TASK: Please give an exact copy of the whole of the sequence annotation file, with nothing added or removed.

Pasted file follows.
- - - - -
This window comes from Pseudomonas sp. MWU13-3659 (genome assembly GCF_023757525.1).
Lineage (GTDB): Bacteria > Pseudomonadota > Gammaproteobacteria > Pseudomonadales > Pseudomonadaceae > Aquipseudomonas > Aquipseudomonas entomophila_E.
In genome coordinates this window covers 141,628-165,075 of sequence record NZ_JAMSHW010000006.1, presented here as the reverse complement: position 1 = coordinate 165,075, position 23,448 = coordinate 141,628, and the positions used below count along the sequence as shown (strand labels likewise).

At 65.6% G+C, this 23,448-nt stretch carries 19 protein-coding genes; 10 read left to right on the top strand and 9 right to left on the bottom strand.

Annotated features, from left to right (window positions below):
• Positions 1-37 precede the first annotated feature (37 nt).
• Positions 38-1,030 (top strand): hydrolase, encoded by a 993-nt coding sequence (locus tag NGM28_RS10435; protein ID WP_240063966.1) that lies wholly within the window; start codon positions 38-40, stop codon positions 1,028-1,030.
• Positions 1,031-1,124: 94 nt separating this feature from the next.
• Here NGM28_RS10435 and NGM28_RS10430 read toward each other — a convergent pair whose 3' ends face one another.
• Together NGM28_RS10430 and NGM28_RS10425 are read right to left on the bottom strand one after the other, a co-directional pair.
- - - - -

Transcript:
This window comes from Pseudomonas sp. MWU13-3659 (genome assembly GCF_023757525.1).
Lineage (GTDB): Bacteria > Pseudomonadota > Gammaproteobacteria > Pseudomonadales > Pseudomonadaceae > Aquipseudomonas > Aquipseudomonas entomophila_E.
In genome coordinates this window covers 141,628-165,075 of sequence record NZ_JAMSHW010000006.1, presented here as the reverse complement: position 1 = coordinate 165,075, position 23,448 = coordinate 141,628, and the positions used below count along the sequence as shown (strand labels likewise).

At 65.6% G+C, this 23,448-nt stretch carries 19 protein-coding genes; 10 read left to right on the top strand and 9 right to left on the bottom strand.

Annotated features, from left to right (window positions below):
• Positions 1-37 precede the first annotated feature (37 nt).
• Positions 38-1,030 (top strand): hydrolase, encoded by a 993-nt coding sequence (locus tag NGM28_RS10435; protein ID WP_240063966.1) that lies wholly within the window; start codon positions 38-40, stop codon positions 1,028-1,030.
• Positions 1,031-1,124: 94 nt separating this feature from the next.
• Here NGM28_RS10435 and NGM28_RS10430 read toward each other — a convergent pair whose 3' ends face one another.
• Together NGM28_RS10430 and NGM28_RS10425 are read right to left on the bottom strand one after the other, a co-directional pair.